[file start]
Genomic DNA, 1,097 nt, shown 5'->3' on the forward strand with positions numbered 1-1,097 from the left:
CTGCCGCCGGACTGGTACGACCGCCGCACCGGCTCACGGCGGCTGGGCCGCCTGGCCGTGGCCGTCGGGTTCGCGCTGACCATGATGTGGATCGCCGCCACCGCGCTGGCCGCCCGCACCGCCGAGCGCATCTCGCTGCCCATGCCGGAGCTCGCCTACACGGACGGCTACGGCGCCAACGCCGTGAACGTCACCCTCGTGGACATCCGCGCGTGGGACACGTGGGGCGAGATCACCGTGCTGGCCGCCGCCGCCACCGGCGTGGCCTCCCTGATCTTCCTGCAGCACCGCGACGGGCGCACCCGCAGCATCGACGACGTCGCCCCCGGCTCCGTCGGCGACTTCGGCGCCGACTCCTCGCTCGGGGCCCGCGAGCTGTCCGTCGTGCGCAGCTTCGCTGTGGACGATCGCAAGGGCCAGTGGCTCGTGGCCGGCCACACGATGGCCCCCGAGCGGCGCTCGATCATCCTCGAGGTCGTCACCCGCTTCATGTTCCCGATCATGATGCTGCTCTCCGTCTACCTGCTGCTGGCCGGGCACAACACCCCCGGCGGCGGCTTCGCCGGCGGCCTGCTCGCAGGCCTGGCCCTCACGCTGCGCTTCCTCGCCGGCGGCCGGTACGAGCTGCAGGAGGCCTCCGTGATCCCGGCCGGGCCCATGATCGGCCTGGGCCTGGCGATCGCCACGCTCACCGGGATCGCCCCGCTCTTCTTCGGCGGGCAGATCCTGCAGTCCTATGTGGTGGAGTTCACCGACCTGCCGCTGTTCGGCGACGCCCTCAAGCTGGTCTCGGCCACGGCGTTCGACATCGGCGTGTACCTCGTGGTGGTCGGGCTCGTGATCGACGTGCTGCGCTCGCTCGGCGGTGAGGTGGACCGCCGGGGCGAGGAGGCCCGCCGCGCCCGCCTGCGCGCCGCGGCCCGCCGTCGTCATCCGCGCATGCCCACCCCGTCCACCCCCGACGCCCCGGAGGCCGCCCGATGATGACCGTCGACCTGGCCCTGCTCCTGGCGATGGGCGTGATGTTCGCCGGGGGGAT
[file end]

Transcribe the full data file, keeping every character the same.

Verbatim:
Genomic DNA, 1,097 nt, shown 5'->3' on the forward strand with positions numbered 1-1,097 from the left:
CTGCCGCCGGACTGGTACGACCGCCGCACCGGCTCACGGCGGCTGGGCCGCCTGGCCGTGGCCGTCGGGTTCGCGCTGACCATGATGTGGATCGCCGCCACCGCGCTGGCCGCCCGCACCGCCGAGCGCATCTCGCTGCCCATGCCGGAGCTCGCCTACACGGACGGCTACGGCGCCAACGCCGTGAACGTCACCCTCGTGGACATCCGCGCGTGGGACACGTGGGGCGAGATCACCGTGCTGGCCGCCGCCGCCACCGGCGTGGCCTCCCTGATCTTCCTGCAGCACCGCGACGGGCGCACCCGCAGCATCGACGACGTCGCCCCCGGCTCCGTCGGCGACTTCGGCGCCGACTCCTCGCTCGGGGCCCGCGAGCTGTCCGTCGTGCGCAGCTTCGCTGTGGACGATCGCAAGGGCCAGTGGCTCGTGGCCGGCCACACGATGGCCCCCGAGCGGCGCTCGATCATCCTCGAGGTCGTCACCCGCTTCATGTTCCCGATCATGATGCTGCTCTCCGTCTACCTGCTGCTGGCCGGGCACAACACCCCCGGCGGCGGCTTCGCCGGCGGCCTGCTCGCAGGCCTGGCCCTCACGCTGCGCTTCCTCGCCGGCGGCCGGTACGAGCTGCAGGAGGCCTCCGTGATCCCGGCCGGGCCCATGATCGGCCTGGGCCTGGCGATCGCCACGCTCACCGGGATCGCCCCGCTCTTCTTCGGCGGGCAGATCCTGCAGTCCTATGTGGTGGAGTTCACCGACCTGCCGCTGTTCGGCGACGCCCTCAAGCTGGTCTCGGCCACGGCGTTCGACATCGGCGTGTACCTCGTGGTGGTCGGGCTCGTGATCGACGTGCTGCGCTCGCTCGGCGGTGAGGTGGACCGCCGGGGCGAGGAGGCCCGCCGCGCCCGCCTGCGCGCCGCGGCCCGCCGTCGTCATCCGCGCATGCCCACCCCGTCCACCCCCGACGCCCCGGAGGCCGCCCGATGATGACCGTCGACCTGGCCCTGCTCCTGGCGATGGGCGTGATGTTCGCCGGGGGGAT